A while back I ventured out to the MLOVE ConFestival at a castle somewhere in Saxony-Anhalt to join my fellow Dutchmen Maarten den Braber and Yuri van Geest to present about the quantified self and our perspective on data and its social consequences as game designers. Any time you use technology to try to influence human behaviour, you have to be especially sensitive to existing power relations and how they will influence usage.
I did a lot of research and I found the discourse on QS to be limited and lacking consideration for the larger contexts (as Saarinen would say) the work will fit into. The term QS is often stretched to the point where it encompasses more or less everything and a flurry of gadgets are being developed for all situations. Within all of this Joshua Kauffman touches on some of the ethical issues but the person whose writing was most valuable was Buster Benson. Somebody whom we have been admiring for a while and whose websites we have used regularly.
MLOVE was a refreshingly laid back event. Taking everybody out of the city and putting them in a castle on the countryside has a very positive effect on the interactions people have with each other. The Q&A we did at the end of our session was also one of the most stimulating and topical ones I have ever had the pleasure of participating in.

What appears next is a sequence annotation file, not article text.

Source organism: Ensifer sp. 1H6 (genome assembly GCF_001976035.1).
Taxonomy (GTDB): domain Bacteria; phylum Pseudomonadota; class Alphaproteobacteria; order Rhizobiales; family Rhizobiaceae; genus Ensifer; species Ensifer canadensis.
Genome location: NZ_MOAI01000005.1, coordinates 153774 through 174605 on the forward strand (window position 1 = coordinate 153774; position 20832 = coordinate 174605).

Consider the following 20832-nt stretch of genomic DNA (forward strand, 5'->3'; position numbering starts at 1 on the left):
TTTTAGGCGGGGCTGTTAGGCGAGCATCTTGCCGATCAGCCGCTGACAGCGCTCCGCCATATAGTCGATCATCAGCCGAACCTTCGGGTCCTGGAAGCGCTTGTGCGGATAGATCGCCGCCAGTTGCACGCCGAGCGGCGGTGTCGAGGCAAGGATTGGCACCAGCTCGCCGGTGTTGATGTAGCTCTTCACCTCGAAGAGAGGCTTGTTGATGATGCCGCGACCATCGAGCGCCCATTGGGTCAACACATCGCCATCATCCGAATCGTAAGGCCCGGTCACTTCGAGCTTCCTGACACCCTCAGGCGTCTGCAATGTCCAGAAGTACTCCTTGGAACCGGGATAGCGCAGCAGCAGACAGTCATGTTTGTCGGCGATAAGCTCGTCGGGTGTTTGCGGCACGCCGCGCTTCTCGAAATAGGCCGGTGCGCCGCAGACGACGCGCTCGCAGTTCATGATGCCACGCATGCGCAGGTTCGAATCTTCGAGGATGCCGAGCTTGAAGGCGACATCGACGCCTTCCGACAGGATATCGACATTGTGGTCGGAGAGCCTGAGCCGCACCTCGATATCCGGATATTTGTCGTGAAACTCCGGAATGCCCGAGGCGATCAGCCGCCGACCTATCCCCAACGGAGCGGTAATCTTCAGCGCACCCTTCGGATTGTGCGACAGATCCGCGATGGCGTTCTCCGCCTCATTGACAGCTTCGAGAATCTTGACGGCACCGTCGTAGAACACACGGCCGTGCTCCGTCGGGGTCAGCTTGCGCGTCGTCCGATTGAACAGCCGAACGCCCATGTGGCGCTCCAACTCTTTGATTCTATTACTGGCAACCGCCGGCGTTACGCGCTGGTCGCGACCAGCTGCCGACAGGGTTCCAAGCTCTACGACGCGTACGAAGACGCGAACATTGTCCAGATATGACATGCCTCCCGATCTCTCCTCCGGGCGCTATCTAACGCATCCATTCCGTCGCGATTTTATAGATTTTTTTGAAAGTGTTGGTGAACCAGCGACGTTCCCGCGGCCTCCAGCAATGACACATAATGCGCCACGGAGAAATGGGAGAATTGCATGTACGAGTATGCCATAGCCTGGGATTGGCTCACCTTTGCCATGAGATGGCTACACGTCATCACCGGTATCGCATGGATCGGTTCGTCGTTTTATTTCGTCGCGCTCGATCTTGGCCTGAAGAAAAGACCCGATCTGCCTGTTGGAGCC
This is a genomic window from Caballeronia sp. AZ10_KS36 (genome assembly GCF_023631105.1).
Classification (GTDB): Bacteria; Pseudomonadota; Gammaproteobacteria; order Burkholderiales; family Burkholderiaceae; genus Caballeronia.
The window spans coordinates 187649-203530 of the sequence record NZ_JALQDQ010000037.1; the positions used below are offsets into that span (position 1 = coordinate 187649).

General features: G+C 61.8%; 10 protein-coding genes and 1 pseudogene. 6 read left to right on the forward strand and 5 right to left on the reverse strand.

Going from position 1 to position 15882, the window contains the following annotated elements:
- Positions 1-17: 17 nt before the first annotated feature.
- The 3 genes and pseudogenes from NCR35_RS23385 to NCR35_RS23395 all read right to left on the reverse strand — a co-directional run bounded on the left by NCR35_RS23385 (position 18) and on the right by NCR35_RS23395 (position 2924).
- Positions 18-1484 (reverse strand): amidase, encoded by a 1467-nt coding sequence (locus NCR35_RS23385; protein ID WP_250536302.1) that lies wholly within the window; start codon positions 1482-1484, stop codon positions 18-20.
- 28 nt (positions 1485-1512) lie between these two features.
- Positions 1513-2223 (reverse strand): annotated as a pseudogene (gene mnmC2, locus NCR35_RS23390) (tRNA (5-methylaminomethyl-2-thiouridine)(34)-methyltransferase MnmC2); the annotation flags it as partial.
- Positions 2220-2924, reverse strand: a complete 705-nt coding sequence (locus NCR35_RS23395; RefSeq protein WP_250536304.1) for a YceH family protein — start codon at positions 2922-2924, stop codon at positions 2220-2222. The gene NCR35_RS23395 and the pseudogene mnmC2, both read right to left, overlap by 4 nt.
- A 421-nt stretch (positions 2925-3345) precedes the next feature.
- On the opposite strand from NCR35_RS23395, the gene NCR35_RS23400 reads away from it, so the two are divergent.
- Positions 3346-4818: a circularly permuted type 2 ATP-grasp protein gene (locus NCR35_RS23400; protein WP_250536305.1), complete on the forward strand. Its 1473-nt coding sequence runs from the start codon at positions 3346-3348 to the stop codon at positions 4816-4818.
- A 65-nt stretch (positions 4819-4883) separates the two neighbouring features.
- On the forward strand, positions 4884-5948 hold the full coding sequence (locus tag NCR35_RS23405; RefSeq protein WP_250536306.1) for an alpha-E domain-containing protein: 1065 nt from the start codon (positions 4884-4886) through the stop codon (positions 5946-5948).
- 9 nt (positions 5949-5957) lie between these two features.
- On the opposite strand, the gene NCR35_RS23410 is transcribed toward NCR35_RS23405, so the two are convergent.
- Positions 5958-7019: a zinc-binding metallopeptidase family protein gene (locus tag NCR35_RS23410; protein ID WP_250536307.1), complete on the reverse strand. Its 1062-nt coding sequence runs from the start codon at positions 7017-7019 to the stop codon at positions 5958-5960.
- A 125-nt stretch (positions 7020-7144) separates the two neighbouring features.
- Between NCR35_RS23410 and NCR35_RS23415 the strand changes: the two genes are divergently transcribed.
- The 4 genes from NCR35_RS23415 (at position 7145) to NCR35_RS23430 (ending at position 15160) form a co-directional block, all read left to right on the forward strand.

At Hubbub, when we design for motivation we usually approach it from the lens of Self-Determination Theory (SDT) which puts the needs and desires of the user at its centre and provides us with a good framework to start ask questions from. The basic needs for intrinsic motivation according to SDT are:
- Autonomy, allowing people to control their own directions
- Competence, helping people become better in things and giving them feedback on it
- Relatedness, situating people’s actions in a social context
When it comes to the recording and application of data there are a ton of hairy issues1 that are not going to be solved anytime soon. We think most of these issues can be mitigated by designing for users and keeping their autonomy front and centre. For companies operating in this space, which is turning into most of them, properly designing the behavioural aspects of your products is the only way to guarantee that they will be used in the future.
- An in depth exploration of data ethics is beyond the scope of this piece but just to list some of the issues here: insight into the obvious, interpretation errors, overmodeling causing poorer results, juking the stats, fallacy of informed consent, the certainty of scope creep [↩]